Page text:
As the name implies, the race is on Cape Cod, as was my first marathon earlier this year. The first was the Hyannis Marathon. This last one is officially called The Cape Cod Marathon and is in Falmouth. If you’re not familiar with the geography, you can imagine Cape Cod as an arm bent at the elbow with the forearm facing east. Hyannis is almost half way down the forearm, while Falmouth is at the very tip of the elbow.

Miranda, Kris and I, drove down on the Friday before the race. In order to get a hotel room, I had to book two nights. So when Kris got home from school, we hopped in the car and headed down. It’s maybe an hour / hour and a half to get down there. Not a bad drive. We checked in and headed over to the local school to pick up my bag and number, but found that they were only doing that for the half marathon (which was on Saturday). So we wandered down town and found some food, walked around a bit, and relaxed in the hotel for the rest of the night.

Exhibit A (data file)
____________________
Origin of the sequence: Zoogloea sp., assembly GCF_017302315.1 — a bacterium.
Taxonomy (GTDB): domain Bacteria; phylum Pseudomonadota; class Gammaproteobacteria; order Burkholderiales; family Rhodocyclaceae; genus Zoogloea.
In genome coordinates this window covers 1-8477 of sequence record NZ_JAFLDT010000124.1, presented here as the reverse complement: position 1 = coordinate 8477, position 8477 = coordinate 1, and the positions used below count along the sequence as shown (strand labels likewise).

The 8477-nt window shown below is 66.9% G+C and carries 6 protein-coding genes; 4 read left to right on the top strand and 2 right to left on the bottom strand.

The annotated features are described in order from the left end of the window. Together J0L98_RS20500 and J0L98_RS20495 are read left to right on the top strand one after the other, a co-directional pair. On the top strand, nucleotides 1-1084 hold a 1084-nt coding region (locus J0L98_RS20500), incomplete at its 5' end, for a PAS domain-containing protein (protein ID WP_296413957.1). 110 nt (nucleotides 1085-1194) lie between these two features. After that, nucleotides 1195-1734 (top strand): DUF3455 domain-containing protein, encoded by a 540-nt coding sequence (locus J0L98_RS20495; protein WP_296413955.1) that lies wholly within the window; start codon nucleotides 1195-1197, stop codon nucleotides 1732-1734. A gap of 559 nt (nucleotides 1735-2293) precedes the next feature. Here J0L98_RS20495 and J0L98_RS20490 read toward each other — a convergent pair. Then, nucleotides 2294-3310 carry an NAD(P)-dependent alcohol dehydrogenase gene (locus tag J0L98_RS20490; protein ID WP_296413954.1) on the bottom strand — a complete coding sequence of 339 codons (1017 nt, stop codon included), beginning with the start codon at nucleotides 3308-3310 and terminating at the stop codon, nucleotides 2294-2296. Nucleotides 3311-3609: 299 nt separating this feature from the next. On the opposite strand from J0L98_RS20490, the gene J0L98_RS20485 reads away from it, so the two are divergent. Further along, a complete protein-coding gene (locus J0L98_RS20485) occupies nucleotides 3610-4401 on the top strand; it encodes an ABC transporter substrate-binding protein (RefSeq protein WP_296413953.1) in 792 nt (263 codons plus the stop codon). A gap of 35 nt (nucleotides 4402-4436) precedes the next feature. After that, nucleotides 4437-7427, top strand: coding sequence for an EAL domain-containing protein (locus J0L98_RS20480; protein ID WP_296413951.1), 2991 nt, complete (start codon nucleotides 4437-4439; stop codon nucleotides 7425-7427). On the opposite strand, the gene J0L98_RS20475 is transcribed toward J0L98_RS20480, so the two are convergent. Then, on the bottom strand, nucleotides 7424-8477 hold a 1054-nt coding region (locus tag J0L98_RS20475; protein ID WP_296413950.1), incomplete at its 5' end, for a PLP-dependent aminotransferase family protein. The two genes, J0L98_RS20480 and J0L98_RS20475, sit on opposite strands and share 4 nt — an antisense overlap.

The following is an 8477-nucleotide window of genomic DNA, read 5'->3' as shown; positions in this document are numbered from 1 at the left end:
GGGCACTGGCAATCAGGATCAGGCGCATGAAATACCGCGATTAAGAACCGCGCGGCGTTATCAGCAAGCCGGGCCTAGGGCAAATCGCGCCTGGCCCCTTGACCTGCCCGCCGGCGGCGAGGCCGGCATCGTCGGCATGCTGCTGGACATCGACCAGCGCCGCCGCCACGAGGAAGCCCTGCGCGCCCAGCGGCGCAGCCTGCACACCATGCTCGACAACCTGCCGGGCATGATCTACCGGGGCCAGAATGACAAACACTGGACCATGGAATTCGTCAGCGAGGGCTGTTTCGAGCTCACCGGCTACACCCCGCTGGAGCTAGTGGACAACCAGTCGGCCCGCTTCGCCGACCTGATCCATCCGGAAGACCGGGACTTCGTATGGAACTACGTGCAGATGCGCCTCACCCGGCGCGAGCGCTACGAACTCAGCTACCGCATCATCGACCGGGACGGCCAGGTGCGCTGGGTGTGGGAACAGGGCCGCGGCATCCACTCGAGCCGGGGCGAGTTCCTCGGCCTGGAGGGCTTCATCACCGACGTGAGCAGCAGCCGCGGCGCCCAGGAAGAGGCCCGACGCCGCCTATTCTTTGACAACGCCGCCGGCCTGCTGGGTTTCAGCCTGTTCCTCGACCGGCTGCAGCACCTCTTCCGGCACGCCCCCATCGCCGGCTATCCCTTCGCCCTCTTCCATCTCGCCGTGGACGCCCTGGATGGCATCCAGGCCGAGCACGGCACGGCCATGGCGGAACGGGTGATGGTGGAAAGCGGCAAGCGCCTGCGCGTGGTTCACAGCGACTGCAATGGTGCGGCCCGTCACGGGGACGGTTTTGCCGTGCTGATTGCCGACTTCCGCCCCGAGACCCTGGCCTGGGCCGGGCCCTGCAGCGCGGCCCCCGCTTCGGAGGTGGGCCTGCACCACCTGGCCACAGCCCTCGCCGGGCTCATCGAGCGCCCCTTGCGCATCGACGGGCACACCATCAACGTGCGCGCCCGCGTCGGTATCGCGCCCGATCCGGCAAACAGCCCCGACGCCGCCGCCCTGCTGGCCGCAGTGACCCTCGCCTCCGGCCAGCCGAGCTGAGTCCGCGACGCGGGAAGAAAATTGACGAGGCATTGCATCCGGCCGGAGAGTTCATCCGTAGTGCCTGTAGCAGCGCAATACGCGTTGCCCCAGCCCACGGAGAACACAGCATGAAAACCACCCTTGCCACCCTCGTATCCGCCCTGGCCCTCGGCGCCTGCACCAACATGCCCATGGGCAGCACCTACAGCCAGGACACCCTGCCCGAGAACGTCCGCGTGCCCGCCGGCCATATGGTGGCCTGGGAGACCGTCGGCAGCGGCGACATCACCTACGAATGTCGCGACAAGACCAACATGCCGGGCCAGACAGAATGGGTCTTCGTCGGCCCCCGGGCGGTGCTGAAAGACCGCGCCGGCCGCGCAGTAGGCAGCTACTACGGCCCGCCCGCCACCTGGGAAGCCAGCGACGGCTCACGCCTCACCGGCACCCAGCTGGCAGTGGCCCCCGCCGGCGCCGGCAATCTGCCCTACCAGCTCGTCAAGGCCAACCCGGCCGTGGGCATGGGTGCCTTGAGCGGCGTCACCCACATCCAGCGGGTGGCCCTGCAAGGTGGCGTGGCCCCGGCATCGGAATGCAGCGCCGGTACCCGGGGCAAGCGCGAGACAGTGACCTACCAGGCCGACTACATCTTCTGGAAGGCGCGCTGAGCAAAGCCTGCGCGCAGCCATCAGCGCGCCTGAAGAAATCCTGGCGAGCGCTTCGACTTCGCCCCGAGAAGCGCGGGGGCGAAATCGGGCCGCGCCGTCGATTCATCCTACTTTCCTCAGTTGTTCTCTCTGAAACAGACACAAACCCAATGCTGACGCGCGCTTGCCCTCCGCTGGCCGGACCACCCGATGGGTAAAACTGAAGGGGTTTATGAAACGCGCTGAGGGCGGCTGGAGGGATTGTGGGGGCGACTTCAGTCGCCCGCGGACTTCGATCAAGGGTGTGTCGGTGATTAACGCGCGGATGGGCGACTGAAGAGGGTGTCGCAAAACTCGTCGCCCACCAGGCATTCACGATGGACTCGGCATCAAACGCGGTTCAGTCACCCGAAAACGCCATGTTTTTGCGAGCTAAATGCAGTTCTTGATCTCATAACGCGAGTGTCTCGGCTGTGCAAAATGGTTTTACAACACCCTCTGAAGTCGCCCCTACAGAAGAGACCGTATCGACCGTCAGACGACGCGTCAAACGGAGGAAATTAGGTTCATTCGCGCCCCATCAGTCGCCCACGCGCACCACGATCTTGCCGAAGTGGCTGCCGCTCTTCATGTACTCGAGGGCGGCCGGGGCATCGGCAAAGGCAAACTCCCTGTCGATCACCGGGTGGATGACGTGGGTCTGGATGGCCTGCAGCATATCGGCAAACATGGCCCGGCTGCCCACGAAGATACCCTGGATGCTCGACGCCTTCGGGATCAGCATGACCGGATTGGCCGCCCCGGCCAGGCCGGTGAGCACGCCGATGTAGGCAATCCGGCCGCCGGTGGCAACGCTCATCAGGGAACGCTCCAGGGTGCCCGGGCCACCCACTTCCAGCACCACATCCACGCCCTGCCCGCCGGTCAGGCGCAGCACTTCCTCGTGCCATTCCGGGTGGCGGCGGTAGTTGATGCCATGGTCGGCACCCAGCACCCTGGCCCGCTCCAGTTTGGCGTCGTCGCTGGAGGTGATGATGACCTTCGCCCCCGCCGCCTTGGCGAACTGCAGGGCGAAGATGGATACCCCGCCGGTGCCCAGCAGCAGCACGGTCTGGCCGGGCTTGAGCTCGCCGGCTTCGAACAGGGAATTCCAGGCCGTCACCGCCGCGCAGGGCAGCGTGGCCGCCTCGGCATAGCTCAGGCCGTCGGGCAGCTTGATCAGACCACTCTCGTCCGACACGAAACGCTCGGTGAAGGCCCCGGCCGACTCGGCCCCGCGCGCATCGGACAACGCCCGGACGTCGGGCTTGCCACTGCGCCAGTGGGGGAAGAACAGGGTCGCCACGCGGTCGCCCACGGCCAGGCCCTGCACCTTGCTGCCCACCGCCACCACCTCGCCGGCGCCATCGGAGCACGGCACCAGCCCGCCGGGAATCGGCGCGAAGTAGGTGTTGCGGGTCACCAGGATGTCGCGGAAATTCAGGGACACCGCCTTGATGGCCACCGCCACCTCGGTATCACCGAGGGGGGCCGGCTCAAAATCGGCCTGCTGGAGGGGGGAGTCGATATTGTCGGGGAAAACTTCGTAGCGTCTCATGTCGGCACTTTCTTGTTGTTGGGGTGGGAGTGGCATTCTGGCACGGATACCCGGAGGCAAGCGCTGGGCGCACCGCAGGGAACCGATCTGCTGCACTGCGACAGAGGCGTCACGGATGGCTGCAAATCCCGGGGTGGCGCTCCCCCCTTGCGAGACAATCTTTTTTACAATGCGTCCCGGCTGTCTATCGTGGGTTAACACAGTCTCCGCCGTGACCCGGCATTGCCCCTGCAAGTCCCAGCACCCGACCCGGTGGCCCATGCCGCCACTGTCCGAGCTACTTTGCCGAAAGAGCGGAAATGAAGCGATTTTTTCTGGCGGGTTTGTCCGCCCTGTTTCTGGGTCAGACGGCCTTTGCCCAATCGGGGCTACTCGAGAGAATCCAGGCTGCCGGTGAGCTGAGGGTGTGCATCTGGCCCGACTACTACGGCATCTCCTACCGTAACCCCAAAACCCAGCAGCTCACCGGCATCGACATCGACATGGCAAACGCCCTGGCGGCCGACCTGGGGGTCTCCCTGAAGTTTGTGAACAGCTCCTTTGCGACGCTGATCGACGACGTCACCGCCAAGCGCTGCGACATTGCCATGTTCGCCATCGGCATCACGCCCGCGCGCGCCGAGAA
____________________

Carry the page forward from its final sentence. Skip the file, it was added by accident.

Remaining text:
Saturday, we went to the school again and successfully got my stuff. Kris and I went out for a short 2 mile run, and a bit later we took a drive down to Woods Hole. Walked around, took some photos and watched the ferry head out. Later got some food at Betsy’s Diner, which I fell in love with. Some more driving around site seeing and another early evening.